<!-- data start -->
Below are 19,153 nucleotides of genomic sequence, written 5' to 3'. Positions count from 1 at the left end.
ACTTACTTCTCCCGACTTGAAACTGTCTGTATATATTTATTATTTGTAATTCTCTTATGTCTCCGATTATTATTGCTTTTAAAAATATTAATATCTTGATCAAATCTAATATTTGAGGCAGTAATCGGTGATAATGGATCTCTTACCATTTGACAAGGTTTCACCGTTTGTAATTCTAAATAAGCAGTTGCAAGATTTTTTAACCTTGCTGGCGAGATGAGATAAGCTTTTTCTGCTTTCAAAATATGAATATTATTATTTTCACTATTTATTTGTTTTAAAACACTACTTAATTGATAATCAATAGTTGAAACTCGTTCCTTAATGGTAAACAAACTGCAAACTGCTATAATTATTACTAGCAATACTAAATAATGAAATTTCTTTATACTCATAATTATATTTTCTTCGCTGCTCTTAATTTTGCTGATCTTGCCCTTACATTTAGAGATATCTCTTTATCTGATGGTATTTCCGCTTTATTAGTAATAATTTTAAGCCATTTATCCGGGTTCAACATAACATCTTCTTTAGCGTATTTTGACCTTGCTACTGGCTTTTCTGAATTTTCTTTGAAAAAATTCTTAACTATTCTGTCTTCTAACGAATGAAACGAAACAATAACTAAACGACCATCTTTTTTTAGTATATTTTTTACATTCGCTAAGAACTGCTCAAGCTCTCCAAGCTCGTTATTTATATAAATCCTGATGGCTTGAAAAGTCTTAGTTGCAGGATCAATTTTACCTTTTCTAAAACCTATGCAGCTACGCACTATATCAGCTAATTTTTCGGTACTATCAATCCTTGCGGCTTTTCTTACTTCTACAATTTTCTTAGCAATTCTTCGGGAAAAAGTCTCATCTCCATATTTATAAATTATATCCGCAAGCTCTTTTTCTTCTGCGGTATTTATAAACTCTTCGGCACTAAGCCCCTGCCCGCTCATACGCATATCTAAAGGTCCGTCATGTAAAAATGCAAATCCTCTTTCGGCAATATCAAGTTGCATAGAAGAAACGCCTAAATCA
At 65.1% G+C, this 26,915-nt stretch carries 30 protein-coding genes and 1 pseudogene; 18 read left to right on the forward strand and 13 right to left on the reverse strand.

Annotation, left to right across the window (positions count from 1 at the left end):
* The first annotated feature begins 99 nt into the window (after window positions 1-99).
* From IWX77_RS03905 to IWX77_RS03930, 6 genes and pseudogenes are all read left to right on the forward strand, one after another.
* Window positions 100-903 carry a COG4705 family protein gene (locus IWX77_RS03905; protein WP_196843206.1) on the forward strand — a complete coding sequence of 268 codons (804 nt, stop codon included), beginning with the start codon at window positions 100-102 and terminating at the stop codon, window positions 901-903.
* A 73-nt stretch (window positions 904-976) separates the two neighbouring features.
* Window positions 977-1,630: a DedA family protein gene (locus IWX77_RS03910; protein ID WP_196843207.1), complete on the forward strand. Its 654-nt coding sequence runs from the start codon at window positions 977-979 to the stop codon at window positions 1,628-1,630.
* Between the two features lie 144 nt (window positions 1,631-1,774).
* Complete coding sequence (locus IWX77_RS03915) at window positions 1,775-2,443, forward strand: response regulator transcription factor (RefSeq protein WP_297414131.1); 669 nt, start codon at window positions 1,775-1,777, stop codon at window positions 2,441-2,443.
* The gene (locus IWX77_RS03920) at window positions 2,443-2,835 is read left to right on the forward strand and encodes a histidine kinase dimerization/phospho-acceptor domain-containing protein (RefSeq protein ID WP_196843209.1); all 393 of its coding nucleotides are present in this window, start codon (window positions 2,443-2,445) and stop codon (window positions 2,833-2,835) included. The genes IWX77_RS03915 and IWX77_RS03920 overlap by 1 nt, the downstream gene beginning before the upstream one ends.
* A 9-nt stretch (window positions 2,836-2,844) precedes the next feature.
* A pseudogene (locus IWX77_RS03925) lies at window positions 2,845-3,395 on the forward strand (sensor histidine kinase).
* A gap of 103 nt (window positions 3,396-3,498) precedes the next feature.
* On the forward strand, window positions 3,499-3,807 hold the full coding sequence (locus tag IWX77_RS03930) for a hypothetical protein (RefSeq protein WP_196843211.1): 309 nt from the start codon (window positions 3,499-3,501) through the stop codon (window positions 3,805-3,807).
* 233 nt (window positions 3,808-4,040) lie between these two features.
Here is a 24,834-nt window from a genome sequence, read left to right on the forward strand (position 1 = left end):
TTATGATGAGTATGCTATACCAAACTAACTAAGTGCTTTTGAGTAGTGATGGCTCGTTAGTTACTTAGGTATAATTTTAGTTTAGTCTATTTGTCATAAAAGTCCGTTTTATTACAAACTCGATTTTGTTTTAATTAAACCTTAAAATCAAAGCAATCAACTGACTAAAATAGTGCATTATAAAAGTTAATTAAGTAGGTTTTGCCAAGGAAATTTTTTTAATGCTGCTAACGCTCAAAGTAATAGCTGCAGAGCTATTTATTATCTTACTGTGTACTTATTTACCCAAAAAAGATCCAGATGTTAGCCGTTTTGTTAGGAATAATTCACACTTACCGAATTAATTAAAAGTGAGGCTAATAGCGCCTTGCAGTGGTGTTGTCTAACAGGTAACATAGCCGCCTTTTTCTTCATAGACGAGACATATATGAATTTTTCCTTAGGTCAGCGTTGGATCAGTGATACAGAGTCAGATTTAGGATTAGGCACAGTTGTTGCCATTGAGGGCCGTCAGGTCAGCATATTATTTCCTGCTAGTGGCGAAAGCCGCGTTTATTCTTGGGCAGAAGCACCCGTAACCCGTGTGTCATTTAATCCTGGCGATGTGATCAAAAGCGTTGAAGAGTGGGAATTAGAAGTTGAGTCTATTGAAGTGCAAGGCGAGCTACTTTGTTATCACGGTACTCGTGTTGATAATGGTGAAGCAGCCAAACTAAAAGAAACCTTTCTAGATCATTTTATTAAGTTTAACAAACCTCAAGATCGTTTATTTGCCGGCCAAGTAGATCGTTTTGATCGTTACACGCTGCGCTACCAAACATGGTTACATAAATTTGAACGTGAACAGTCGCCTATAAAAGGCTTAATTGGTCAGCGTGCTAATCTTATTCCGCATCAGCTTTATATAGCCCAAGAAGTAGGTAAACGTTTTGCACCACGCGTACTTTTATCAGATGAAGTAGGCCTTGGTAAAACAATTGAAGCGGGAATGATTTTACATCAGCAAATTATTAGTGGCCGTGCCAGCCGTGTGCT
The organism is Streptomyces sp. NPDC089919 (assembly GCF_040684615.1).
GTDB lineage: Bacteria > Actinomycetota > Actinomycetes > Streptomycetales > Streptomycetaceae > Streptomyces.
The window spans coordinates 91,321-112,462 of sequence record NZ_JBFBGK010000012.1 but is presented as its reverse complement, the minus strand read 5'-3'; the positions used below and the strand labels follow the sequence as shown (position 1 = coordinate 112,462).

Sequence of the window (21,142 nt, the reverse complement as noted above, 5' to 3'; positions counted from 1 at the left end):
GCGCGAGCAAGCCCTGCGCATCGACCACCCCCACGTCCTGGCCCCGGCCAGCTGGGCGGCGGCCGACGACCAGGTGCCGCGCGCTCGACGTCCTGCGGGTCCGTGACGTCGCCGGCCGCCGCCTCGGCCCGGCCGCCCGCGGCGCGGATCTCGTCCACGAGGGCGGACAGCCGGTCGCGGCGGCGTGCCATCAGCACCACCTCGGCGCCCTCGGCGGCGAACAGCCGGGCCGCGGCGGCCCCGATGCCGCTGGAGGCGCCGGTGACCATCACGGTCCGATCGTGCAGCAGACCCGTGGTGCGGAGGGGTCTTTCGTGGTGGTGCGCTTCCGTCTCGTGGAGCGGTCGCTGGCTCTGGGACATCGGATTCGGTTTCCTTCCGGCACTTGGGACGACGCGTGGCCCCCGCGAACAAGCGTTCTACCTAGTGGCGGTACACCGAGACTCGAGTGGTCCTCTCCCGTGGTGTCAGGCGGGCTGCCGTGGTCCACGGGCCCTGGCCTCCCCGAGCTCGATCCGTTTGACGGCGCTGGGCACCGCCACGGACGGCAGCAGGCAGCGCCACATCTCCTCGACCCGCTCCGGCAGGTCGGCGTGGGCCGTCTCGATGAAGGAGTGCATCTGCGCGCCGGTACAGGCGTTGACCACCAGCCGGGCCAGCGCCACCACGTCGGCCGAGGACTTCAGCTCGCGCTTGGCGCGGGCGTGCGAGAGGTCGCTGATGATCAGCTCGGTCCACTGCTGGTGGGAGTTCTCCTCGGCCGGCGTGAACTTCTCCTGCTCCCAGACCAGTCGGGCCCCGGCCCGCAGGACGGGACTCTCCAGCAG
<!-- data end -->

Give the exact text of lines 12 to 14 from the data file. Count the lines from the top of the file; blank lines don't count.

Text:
* The gene (locus IWX77_RS03920) at window positions 2,443-2,835 is read left to right on the forward strand and encodes a histidine kinase dimerization/phospho-acceptor domain-containing protein (RefSeq protein ID WP_196843209.1); all 393 of its coding nucleotides are present in this window, start codon (window positions 2,443-2,445) and stop codon (window positions 2,833-2,835) included. The genes IWX77_RS03915 and IWX77_RS03920 overlap by 1 nt, the downstream gene beginning before the upstream one ends.
* A 9-nt stretch (window positions 2,836-2,844) precedes the next feature.
* A pseudogene (locus IWX77_RS03925) lies at window positions 2,845-3,395 on the forward strand (sensor histidine kinase).